Mandy from Sneaky Veg (yep, she’s in our gang too!) makes the most delicious vegetarian and vegan recipes with, you guessed it, hidden vegetables so like Renee this is a great way of getting veggies into your little ones, or big ones, I won’t judge! Mandy’s Sweet Potato, Spinach and Ricotta Pancakes are not gluten free but swapping out the spelt flour for either white gluten free flour or even better Wholegrain Fairy Flour, these can easily be made gluten free too. Finally, how about Kate from Gluten Free Alchemist and these tempting Buttermilk Pancakes with Caramelised Banana Sauce. Now come on, you can’t resist surely?
- 90 g gluten free plain flour
- 90 g gluten free self raising flour
- 2 tsp baking powder
- 1/2 tsp salt
- 2 tsp sugar
- 2 eggs separated
- 250 ml milk
- 90 g cooled melted butter
- Sift the flours, baking powder and salt into a large bowl and add sugar.
- In a separate bowl or jug beat together the egg yolks, cooled melted butter and milk.
- Add this to the dry ingredients and mix to combine and beat out any butter lumps that have formed.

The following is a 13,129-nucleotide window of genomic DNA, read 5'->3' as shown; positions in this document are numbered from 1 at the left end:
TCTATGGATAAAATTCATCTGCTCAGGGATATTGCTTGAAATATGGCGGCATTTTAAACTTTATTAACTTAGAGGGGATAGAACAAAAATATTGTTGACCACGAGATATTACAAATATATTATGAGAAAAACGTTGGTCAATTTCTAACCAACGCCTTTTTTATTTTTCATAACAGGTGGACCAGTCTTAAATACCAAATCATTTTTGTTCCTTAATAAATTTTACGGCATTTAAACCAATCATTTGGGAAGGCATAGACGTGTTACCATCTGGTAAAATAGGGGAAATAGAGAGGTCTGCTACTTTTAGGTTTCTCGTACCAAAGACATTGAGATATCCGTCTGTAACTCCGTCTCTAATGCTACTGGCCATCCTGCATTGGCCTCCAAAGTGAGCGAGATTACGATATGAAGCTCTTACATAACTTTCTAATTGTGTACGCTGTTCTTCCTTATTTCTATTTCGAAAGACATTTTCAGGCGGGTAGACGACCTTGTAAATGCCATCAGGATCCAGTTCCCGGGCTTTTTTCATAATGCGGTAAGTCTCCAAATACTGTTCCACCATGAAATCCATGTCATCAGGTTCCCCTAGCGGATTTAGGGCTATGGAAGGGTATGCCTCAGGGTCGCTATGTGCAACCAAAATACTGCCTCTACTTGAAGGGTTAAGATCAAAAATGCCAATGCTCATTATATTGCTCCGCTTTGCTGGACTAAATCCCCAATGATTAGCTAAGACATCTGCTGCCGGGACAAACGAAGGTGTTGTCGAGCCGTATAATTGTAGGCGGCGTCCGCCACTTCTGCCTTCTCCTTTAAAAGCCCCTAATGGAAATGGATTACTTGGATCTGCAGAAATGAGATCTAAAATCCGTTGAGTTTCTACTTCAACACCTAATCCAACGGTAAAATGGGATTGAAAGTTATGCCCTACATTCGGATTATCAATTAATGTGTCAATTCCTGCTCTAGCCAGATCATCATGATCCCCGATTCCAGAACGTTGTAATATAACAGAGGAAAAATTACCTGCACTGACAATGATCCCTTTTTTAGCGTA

- In another bowl (sorry this is a 3 bowl job!) whisk the egg whites to stiff peaks and fold into the mixture.
- Heat waffle iron (to check if iron is hot enough drop a bit of water onto it, if it steams and then disappears its ready). Alternatively use you electric waffle maker and follow manufacturer instructions to ensure it is ready.
- I use a metal ladle to pour the mixture into each segment of the waffle iron, DON’T OVERFILL the batter does not have to reach all four corners of the waffle mould, this will happen in the cooking process.
- Cook for 4mins and then, if using a waffle iron, turn over and cook for a further 2 mins.
- The baking time becomes a bit of an art with practice; you may need more or less depending on your hob, waffle iron or waffle maker.
The cooking time in this recipe assumes you're making 6-8 but if like me you double up the mixture and you're using an iron, not an electrical waffle maker you'll be an hour at least at the stove (remember, it's worth it!) Another tip is to add each baked waffle to a baking tray in the oven on the lowest heat, firstly to keep them warm (I always do this pancakes too) until you’re ready to plate them up, secondly to dry them out a little bit for a more authentic crunchy external texture and a soft fluffy inner.